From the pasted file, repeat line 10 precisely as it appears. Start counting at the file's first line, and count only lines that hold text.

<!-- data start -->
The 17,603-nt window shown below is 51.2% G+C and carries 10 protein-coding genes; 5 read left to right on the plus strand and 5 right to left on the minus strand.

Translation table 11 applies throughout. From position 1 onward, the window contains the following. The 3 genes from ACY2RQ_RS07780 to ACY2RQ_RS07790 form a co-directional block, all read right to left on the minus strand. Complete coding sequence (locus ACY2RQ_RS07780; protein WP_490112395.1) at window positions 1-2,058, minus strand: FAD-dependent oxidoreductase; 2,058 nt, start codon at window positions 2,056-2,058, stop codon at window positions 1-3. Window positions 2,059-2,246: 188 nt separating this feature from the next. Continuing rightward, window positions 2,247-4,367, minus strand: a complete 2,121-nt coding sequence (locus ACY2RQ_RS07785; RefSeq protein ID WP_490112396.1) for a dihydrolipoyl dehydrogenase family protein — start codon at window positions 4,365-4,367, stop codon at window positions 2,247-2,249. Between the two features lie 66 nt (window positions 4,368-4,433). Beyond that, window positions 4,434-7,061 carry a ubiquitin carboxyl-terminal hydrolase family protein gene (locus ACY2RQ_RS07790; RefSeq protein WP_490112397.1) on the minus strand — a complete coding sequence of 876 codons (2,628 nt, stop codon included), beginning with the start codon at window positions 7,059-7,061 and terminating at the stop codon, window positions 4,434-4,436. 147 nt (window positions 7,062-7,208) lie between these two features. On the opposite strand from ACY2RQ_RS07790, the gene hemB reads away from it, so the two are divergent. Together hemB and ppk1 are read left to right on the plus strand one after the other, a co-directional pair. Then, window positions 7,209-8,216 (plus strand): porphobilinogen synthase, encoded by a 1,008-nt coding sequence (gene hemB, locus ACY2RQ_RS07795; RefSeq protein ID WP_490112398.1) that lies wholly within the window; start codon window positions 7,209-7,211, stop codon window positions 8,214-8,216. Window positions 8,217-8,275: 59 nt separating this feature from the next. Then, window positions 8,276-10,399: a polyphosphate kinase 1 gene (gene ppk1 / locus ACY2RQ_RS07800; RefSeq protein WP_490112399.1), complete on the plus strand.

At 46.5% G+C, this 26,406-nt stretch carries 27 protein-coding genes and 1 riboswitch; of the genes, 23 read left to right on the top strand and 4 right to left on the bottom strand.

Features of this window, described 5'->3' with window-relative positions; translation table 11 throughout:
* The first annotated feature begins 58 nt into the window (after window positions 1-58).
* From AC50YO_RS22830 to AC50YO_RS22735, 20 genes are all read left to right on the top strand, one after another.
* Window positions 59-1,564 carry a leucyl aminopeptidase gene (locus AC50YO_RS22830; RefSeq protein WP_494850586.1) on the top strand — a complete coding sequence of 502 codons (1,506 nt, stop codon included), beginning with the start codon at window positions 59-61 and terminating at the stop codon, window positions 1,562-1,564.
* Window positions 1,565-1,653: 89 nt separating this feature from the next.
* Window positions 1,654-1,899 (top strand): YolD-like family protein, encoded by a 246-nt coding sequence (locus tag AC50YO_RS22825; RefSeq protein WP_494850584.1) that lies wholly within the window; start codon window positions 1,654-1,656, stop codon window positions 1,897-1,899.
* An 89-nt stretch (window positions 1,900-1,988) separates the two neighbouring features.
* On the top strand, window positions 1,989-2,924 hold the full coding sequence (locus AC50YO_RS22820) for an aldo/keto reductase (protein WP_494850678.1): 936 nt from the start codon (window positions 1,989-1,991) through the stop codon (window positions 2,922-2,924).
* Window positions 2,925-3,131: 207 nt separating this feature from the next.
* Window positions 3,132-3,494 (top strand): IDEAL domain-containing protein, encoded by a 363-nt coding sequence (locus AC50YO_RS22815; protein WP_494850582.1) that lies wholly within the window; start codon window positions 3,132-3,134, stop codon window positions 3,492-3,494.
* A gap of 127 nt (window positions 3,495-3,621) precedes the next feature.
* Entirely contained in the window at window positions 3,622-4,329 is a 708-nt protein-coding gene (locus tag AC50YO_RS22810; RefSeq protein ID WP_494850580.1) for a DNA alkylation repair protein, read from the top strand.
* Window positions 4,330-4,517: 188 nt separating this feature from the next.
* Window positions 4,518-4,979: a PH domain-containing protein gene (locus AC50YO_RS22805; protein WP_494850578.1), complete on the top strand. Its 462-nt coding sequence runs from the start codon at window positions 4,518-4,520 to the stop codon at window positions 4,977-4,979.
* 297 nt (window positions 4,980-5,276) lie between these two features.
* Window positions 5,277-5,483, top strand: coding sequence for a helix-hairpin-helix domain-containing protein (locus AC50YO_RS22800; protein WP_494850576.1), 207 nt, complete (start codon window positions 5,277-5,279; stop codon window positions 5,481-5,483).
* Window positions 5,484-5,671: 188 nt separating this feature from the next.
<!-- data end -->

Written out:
* An 89-nt stretch (window positions 1,900-1,988) separates the two neighbouring features.